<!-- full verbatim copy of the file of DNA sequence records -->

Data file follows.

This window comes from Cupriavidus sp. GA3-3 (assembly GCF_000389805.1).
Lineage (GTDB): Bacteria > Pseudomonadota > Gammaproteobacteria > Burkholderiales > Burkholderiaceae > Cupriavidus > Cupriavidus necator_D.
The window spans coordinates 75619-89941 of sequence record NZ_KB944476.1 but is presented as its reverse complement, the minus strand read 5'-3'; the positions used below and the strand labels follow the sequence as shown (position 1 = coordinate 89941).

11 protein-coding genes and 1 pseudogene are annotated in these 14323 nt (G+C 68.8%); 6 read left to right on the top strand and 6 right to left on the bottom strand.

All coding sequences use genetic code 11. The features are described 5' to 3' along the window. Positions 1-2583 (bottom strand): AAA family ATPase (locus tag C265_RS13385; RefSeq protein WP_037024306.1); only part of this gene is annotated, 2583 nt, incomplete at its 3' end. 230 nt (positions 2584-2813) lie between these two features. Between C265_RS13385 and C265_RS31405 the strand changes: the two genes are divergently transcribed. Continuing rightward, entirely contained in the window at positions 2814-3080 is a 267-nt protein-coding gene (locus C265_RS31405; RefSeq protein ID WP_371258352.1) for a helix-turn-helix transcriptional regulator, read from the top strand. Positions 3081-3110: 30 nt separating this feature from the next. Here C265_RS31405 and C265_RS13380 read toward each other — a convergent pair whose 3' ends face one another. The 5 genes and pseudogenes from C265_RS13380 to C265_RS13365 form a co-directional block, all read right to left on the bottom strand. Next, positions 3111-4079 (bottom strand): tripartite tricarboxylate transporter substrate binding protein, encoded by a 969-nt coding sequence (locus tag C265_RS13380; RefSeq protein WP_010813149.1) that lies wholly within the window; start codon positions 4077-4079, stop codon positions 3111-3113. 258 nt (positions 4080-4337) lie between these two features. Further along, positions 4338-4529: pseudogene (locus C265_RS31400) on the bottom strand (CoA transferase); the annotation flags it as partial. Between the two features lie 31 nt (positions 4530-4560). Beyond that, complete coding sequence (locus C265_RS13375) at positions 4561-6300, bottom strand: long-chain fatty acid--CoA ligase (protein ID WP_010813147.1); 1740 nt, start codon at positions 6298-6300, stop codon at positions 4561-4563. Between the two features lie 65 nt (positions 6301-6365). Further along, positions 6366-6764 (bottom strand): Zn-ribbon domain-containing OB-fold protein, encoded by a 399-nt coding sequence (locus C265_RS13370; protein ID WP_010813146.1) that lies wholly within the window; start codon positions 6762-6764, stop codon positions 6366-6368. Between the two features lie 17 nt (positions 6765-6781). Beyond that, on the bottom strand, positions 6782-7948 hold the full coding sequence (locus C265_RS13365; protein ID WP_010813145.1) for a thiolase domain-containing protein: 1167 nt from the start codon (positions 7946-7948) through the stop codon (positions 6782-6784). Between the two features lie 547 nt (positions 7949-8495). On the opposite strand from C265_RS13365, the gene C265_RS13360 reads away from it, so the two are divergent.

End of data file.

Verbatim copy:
This window comes from Cupriavidus sp. GA3-3 (assembly GCF_000389805.1).
Lineage (GTDB): Bacteria > Pseudomonadota > Gammaproteobacteria > Burkholderiales > Burkholderiaceae > Cupriavidus > Cupriavidus necator_D.
The window spans coordinates 75619-89941 of sequence record NZ_KB944476.1 but is presented as its reverse complement, the minus strand read 5'-3'; the positions used below and the strand labels follow the sequence as shown (position 1 = coordinate 89941).

11 protein-coding genes and 1 pseudogene are annotated in these 14323 nt (G+C 68.8%); 6 read left to right on the top strand and 6 right to left on the bottom strand.

All coding sequences use genetic code 11. The features are described 5' to 3' along the window. Positions 1-2583 (bottom strand): AAA family ATPase (locus tag C265_RS13385; RefSeq protein WP_037024306.1); only part of this gene is annotated, 2583 nt, incomplete at its 3' end. 230 nt (positions 2584-2813) lie between these two features. Between C265_RS13385 and C265_RS31405 the strand changes: the two genes are divergently transcribed. Continuing rightward, entirely contained in the window at positions 2814-3080 is a 267-nt protein-coding gene (locus C265_RS31405; RefSeq protein ID WP_371258352.1) for a helix-turn-helix transcriptional regulator, read from the top strand. Positions 3081-3110: 30 nt separating this feature from the next. Here C265_RS31405 and C265_RS13380 read toward each other — a convergent pair whose 3' ends face one another. The 5 genes and pseudogenes from C265_RS13380 to C265_RS13365 form a co-directional block, all read right to left on the bottom strand. Next, positions 3111-4079 (bottom strand): tripartite tricarboxylate transporter substrate binding protein, encoded by a 969-nt coding sequence (locus tag C265_RS13380; RefSeq protein WP_010813149.1) that lies wholly within the window; start codon positions 4077-4079, stop codon positions 3111-3113. 258 nt (positions 4080-4337) lie between these two features. Further along, positions 4338-4529: pseudogene (locus C265_RS31400) on the bottom strand (CoA transferase); the annotation flags it as partial. Between the two features lie 31 nt (positions 4530-4560). Beyond that, complete coding sequence (locus C265_RS13375) at positions 4561-6300, bottom strand: long-chain fatty acid--CoA ligase (protein ID WP_010813147.1); 1740 nt, start codon at positions 6298-6300, stop codon at positions 4561-4563. Between the two features lie 65 nt (positions 6301-6365). Further along, positions 6366-6764 (bottom strand): Zn-ribbon domain-containing OB-fold protein, encoded by a 399-nt coding sequence (locus C265_RS13370; protein ID WP_010813146.1) that lies wholly within the window; start codon positions 6762-6764, stop codon positions 6366-6368. Between the two features lie 17 nt (positions 6765-6781). Beyond that, on the bottom strand, positions 6782-7948 hold the full coding sequence (locus C265_RS13365; protein ID WP_010813145.1) for a thiolase domain-containing protein: 1167 nt from the start codon (positions 7946-7948) through the stop codon (positions 6782-6784). Between the two features lie 547 nt (positions 7949-8495). On the opposite strand from C265_RS13365, the gene C265_RS13360 reads away from it, so the two are divergent.